Words: Ayfer Simms

Monolith Cocktail - Gaye Su Akyol

Gaye Su Akyol   ‘Hologram Imparatorluğu’
Released by Glitterbeat Records

Gaye Su Akyol squeezes her fame out of the Turkish borders as the country reaches levels of gloom and digs its own deep and fowl grave, spitting common sense and freedom out the window. A tiny percentage of people dreams of leaving utterly disgusted with the state of affairs. Another tiny percentage just sits back in consternation, disillusionment, too tired and baffled to do anything. A while back the word is out, there is that music steering some placid interest in town. For that tiny majority of people it is coolness catching up with the heaviness of it all, a dash of hope in an ocean of sectarianism, violence and bigotry.

The girl is certainly confident, and stresses that their music is “unique”. Perhaps in the sense that the western influences are subtly sneaked in, on what is an otherwise perfectly Turkish sounding album, however much alternative. Gaye is not the first band to marry different influences, but her rendition is certainly very well done. It is done so that a wide range of Turkish listeners may take a fancy to it. Traditional enough to attract the ear, the clever twists like the musical arrangements, the lyrics are there for those who cannot thrive with the pre existing molds too set in stone.

In Turkey, the very first notes of a tune betrays the social group’s affinities of the listener: Close your eyes, listen to your minibus driver, your street guy, the old man in his shoe shop, the young indie university student, the taxi driver, the Raki drinker; their music reveals everything: nostalgia of their unarticulated love, their best years at something, their severed youth and poor aching hearts, poverty and injustice, bouncy romantic love, metallic anger of their adolescence or bemused happiness. Gaye’s music encompasses all those feelings and brings them back to a level of enlightenment, bears a deep understanding of those and take on a battle of its own, that the Turkish freedom seeker will approve of: Gaye endeavors to fight against some of the taboos deeply anchored in the Turkish mentalities: absolute sexual liberation for women and to put an end to the never ending battle against minorities.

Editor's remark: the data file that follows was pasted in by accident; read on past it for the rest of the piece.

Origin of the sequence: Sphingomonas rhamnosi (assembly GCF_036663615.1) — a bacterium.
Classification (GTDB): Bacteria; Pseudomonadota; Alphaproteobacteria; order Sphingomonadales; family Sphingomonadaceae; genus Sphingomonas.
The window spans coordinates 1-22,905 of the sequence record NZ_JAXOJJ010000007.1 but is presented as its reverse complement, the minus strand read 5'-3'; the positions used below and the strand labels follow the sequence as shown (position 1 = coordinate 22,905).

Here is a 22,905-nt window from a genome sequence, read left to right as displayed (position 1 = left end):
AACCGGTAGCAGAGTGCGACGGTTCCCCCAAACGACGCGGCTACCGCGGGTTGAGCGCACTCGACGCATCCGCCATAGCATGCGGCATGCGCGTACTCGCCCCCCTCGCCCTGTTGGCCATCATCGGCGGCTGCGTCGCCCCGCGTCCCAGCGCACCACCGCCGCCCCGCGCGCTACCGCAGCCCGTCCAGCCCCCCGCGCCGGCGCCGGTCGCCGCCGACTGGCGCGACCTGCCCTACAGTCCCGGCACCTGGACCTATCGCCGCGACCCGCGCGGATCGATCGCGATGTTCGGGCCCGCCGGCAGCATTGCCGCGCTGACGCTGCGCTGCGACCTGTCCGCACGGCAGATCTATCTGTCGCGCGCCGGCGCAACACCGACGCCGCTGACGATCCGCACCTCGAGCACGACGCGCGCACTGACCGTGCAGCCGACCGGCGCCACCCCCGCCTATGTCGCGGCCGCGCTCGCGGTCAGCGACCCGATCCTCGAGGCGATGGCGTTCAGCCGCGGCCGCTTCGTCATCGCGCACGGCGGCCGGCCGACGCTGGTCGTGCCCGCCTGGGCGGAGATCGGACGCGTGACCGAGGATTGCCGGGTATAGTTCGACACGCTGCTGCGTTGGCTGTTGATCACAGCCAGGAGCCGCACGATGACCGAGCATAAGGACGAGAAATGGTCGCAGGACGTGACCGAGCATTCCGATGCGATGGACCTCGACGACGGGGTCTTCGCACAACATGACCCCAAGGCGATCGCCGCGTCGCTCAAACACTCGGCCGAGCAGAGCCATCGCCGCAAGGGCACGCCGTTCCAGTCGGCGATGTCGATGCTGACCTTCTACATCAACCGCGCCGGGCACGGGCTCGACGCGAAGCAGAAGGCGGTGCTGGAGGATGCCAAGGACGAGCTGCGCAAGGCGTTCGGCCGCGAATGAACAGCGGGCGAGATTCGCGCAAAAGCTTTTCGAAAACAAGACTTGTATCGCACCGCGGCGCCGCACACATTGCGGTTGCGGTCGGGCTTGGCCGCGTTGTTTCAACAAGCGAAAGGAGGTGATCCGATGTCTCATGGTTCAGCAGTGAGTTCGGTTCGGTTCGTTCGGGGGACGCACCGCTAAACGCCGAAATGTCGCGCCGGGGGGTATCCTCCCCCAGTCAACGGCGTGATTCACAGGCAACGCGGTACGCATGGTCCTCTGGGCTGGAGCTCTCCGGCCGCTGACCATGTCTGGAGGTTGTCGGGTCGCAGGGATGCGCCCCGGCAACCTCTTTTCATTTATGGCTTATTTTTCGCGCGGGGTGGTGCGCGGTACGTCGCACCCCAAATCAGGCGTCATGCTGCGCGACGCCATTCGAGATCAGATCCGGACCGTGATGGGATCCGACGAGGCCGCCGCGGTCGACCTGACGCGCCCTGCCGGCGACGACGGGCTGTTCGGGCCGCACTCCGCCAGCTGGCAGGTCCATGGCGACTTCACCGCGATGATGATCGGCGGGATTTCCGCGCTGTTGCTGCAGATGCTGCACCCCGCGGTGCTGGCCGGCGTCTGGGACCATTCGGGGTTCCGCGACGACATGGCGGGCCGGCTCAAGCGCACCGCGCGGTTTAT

Gaye’s album will now face a whole different kind of listener, and her music will no doubt tell different stories to the international scene, for the subtleties of her art may only reach people who know Turkey from within.

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